- Potentiometers (acting as position sensor) 0 - 300 ohms
- Motor Current 0.2A and 1A stall
Using new technology to bring an old 4 axis DC robotic arm back to life
Before we start trying to build controllers for this arm we need to make sure that the logic of the design is sound. We are going to do some simple "bread-boarding" to get this arm moving. We wont be using any actual breadboard just a motor driver and an STM32 Nucleo controller (stm32f0).
The Bammer motor driver was released last week and we decided to use this driver to move the robot. The Bammer drive is designed for high power motors but it can also be used for smaller motors with high efficiency. We followed some basic steps to control this arm from the Bammer board.
From this experiment we learned that there is a bit of backlash in the robot arm system. Some of this error is in the spur gear drives and some is in the fastening of the drive to the arm. It would be very difficult to remove this backlash in hardware so we can hopefully remove it in software. We also learned that the gear drives are quite noisy, nothing we can do about that.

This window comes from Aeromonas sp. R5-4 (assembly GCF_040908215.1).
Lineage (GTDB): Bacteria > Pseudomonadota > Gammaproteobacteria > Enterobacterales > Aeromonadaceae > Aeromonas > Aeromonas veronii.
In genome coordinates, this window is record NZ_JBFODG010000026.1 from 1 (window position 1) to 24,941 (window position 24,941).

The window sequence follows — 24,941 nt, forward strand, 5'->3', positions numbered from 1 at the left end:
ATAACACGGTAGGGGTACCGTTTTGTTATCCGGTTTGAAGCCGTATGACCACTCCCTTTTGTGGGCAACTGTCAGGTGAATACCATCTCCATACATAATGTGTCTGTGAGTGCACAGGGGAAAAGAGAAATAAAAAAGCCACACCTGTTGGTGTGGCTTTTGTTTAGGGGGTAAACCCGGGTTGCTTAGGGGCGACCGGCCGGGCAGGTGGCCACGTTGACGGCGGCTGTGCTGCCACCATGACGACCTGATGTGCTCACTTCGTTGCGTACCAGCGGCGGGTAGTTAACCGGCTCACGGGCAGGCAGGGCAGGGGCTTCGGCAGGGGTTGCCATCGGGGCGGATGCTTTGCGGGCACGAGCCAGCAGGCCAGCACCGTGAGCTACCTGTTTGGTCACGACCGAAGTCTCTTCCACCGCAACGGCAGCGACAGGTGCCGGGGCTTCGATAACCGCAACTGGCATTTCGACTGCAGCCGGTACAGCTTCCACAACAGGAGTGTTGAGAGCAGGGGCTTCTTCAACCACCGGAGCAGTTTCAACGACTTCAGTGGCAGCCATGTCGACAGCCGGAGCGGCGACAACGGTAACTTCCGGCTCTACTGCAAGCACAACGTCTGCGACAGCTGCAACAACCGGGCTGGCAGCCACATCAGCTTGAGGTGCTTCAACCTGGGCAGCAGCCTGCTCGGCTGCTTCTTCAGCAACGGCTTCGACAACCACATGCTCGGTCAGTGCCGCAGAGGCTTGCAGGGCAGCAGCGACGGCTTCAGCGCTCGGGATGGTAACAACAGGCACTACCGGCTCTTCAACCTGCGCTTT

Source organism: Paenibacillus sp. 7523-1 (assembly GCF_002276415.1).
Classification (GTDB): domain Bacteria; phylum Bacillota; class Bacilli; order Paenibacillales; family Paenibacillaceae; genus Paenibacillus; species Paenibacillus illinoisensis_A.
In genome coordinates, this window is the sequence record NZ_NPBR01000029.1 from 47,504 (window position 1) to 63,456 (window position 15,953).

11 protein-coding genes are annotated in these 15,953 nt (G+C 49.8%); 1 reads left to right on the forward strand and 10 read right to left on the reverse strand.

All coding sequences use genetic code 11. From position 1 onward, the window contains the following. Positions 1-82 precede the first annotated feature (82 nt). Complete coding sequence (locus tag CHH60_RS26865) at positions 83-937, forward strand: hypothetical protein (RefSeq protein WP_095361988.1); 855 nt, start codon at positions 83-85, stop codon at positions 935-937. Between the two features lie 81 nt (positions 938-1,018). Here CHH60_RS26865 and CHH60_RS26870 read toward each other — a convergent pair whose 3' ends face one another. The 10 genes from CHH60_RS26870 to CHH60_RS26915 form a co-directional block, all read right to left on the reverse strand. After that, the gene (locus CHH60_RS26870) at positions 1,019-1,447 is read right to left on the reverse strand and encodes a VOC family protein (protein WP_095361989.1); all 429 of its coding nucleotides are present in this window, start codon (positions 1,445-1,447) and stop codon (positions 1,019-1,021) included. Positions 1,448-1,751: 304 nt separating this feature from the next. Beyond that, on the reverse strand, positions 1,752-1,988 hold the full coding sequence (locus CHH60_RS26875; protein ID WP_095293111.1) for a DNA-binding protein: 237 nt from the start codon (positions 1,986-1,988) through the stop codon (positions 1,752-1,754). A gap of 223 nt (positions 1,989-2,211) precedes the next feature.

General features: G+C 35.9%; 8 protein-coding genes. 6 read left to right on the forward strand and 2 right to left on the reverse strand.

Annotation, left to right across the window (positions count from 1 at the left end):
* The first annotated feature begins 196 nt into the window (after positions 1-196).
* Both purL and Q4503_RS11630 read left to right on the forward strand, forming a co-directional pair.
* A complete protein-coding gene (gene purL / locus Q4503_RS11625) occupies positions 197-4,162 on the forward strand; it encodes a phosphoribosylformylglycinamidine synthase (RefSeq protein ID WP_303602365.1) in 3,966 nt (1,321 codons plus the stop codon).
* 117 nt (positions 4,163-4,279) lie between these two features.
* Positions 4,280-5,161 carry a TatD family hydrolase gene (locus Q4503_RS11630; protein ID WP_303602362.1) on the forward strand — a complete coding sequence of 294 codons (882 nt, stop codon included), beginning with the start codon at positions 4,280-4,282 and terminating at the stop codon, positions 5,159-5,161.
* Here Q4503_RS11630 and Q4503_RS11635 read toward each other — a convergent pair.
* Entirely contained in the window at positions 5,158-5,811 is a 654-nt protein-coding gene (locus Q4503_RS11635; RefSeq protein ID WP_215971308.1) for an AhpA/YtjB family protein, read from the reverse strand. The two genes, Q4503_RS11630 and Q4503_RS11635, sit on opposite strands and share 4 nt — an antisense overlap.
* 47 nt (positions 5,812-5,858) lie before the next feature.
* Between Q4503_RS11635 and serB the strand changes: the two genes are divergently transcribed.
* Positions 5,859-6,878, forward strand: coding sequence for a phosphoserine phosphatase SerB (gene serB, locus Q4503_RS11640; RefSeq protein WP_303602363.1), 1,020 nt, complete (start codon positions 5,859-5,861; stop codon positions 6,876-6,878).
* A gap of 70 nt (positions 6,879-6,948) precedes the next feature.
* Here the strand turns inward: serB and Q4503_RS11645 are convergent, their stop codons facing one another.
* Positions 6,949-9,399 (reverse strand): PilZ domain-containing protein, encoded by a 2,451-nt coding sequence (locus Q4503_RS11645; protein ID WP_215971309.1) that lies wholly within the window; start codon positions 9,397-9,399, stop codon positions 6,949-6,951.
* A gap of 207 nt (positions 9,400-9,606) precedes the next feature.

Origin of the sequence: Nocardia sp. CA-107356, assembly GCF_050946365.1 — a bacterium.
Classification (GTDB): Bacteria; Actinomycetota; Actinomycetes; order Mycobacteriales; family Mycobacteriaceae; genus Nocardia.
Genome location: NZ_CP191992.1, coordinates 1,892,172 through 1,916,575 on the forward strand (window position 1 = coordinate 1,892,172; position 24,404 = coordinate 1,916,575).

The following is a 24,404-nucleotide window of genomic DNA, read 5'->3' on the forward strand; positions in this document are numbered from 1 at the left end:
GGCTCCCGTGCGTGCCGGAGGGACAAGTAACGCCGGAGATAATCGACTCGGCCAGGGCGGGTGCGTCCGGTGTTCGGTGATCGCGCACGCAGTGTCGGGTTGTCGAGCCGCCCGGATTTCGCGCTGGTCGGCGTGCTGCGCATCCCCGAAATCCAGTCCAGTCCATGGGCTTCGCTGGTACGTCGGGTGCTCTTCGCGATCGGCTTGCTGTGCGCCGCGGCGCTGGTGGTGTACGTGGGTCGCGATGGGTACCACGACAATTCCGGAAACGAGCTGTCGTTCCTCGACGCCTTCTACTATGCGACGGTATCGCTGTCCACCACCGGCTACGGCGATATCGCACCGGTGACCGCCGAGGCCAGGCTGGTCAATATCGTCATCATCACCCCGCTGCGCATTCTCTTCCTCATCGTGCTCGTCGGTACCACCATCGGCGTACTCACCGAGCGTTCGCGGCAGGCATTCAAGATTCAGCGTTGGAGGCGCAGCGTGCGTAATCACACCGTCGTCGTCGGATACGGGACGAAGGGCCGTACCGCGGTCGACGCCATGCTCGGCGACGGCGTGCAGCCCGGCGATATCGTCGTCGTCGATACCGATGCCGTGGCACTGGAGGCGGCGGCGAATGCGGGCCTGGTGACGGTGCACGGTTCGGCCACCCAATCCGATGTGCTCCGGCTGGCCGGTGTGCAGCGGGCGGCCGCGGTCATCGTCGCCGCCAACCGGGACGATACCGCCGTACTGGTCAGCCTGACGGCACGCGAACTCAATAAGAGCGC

The above video uses the code featured below. We use a very simple real-time operating system to manage different tasks to control the robot. The program was made with Mbed which is an online IDE. All of the libraries are built in and the below code will run without any background work required (other than wiring of course).
A Friday evening isn't always the best time to throw a little extra working into resorting this old robot but I couldn't wait to see it move so I had to spend a couple hours messing around with it before signing off for the weekend.
To design a new controller we need to know something about the motors. At the moment all we know is that they are 12V and DC, other than that there is no information. Really all I need to build the controller now is the output of the potentiometers and the current usage of the motors. I suspect that it will be less than an amp each, the motors arnt that big.
To test the motors I am going to power them manually and run the power through a Fluke meter and record the max current. The max current with a stalled joint was about 500mA, so it looks like the motor driving is a job for a DRV8801 chip!
Testing the potentiometers shows that they are continuous rotation pots (cool), and have a range of 0 - 300 Ohms. The next step is going to be creating a method of connection for potentiometer/encoders.